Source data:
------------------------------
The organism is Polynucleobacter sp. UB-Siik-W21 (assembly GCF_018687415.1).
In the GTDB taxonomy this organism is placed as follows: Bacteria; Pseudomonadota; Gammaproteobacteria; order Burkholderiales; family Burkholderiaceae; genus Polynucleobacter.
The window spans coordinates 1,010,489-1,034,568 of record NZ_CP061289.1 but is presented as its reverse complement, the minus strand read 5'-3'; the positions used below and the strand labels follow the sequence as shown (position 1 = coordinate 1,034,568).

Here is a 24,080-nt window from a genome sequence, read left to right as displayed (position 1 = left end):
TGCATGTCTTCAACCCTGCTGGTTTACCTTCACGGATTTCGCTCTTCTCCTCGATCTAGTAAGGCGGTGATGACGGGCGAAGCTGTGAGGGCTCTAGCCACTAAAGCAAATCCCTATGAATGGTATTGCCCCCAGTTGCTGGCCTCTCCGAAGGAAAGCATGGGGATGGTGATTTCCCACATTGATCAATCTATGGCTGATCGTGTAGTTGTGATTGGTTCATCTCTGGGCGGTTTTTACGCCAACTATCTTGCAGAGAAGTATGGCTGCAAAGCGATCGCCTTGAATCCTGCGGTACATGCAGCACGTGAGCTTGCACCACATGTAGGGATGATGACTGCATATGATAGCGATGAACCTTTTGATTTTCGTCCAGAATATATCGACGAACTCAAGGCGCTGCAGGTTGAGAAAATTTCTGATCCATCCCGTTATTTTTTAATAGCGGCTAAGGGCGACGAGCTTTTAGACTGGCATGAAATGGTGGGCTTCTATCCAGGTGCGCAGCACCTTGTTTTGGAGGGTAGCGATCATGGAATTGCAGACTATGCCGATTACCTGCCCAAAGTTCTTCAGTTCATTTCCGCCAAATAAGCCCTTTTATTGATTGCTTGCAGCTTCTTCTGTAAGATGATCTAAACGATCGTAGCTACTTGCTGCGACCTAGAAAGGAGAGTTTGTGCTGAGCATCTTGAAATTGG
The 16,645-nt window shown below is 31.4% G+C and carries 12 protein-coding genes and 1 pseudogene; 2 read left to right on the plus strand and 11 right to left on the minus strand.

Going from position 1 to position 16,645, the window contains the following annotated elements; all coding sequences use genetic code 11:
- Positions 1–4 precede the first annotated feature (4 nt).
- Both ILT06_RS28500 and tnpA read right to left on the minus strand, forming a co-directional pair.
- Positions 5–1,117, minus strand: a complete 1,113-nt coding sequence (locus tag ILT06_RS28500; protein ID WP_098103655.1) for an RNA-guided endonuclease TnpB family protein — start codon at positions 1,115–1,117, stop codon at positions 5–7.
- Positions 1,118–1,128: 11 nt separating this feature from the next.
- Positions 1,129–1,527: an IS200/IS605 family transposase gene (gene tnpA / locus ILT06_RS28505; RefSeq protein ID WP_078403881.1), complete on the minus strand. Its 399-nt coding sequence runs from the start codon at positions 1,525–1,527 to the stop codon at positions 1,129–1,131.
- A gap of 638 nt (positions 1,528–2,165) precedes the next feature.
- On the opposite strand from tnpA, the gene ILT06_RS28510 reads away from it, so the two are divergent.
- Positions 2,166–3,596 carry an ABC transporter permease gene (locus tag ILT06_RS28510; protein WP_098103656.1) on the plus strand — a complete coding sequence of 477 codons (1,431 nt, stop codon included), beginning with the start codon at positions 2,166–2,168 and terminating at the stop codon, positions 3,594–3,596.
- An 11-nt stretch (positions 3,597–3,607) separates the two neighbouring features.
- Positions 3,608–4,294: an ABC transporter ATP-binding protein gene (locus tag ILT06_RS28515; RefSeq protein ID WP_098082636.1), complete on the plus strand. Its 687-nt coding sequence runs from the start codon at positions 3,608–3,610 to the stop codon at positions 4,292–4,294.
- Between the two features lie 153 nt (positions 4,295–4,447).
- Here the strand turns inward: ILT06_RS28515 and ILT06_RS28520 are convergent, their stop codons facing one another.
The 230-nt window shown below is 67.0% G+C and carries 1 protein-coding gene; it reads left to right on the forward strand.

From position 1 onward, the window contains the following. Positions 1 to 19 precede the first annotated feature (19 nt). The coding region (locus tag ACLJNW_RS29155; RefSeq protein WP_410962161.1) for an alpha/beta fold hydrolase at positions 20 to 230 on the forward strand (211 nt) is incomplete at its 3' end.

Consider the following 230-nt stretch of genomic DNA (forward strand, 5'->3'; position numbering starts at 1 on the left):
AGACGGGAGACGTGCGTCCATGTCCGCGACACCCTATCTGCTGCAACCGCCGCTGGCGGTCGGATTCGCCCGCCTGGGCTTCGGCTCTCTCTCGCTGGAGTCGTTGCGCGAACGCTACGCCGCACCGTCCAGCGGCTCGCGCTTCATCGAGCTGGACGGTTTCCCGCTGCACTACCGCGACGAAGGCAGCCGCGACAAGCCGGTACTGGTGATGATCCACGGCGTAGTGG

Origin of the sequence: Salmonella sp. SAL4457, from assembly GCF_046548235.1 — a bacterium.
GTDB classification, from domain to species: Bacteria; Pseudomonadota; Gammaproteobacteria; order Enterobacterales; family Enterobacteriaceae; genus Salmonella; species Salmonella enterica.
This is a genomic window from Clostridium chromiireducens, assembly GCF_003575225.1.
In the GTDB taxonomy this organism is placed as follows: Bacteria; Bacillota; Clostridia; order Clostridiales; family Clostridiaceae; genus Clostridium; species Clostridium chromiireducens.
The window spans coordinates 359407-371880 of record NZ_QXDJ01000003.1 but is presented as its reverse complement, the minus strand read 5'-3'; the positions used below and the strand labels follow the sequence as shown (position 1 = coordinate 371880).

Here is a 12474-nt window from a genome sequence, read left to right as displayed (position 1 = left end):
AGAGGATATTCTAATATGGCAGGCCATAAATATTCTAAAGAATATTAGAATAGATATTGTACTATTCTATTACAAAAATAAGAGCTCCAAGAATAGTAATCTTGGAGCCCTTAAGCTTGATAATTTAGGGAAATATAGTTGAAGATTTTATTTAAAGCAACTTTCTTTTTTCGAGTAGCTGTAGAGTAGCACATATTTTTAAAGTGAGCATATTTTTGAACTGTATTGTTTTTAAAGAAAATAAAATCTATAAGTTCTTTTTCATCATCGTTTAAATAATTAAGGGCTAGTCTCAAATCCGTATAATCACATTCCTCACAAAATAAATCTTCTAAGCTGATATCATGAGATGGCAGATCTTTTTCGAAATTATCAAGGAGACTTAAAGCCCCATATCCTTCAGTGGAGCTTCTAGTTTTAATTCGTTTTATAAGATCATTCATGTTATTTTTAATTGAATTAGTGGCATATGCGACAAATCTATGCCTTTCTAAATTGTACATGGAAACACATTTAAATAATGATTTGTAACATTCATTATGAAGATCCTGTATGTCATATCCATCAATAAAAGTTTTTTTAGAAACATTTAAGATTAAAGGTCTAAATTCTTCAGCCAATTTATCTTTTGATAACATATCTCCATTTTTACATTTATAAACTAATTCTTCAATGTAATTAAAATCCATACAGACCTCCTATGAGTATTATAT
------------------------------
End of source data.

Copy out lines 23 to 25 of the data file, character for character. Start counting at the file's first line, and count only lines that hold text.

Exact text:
AGACGGGAGACGTGCGTCCATGTCCGCGACACCCTATCTGCTGCAACCGCCGCTGGCGGTCGGATTCGCCCGCCTGGGCTTCGGCTCTCTCTCGCTGGAGTCGTTGCGCGAACGCTACGCCGCACCGTCCAGCGGCTCGCGCTTCATCGAGCTGGACGGTTTCCCGCTGCACTACCGCGACGAAGGCAGCCGCGACAAGCCGGTACTGGTGATGATCCACGGCGTAGTGG

Origin of the sequence: Salmonella sp. SAL4457, from assembly GCF_046548235.1 — a bacterium.
GTDB classification, from domain to species: Bacteria; Pseudomonadota; Gammaproteobacteria; order Enterobacterales; family Enterobacteriaceae; genus Salmonella; species Salmonella enterica.